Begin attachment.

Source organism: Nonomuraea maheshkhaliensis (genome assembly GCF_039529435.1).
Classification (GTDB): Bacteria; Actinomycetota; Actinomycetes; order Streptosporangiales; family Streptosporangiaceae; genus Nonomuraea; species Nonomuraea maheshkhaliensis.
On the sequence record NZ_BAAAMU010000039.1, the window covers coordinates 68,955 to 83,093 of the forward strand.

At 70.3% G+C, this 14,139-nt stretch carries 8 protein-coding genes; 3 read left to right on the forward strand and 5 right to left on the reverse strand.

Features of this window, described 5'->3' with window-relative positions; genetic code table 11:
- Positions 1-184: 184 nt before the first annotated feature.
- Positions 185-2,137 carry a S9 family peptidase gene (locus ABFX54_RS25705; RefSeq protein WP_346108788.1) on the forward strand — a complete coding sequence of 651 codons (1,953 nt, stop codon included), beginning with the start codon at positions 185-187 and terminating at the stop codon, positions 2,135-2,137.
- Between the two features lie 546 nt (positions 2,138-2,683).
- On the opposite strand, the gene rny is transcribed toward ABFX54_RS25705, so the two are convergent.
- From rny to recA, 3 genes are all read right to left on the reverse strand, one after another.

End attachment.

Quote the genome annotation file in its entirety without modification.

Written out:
Source organism: Nonomuraea maheshkhaliensis (genome assembly GCF_039529435.1).
Classification (GTDB): Bacteria; Actinomycetota; Actinomycetes; order Streptosporangiales; family Streptosporangiaceae; genus Nonomuraea; species Nonomuraea maheshkhaliensis.
On the sequence record NZ_BAAAMU010000039.1, the window covers coordinates 68,955 to 83,093 of the forward strand.

At 70.3% G+C, this 14,139-nt stretch carries 8 protein-coding genes; 3 read left to right on the forward strand and 5 right to left on the reverse strand.

Features of this window, described 5'->3' with window-relative positions; genetic code table 11:
- Positions 1-184: 184 nt before the first annotated feature.
- Positions 185-2,137 carry a S9 family peptidase gene (locus ABFX54_RS25705; RefSeq protein WP_346108788.1) on the forward strand — a complete coding sequence of 651 codons (1,953 nt, stop codon included), beginning with the start codon at positions 185-187 and terminating at the stop codon, positions 2,135-2,137.
- Between the two features lie 546 nt (positions 2,138-2,683).
- On the opposite strand, the gene rny is transcribed toward ABFX54_RS25705, so the two are convergent.
- From rny to recA, 3 genes are all read right to left on the reverse strand, one after another.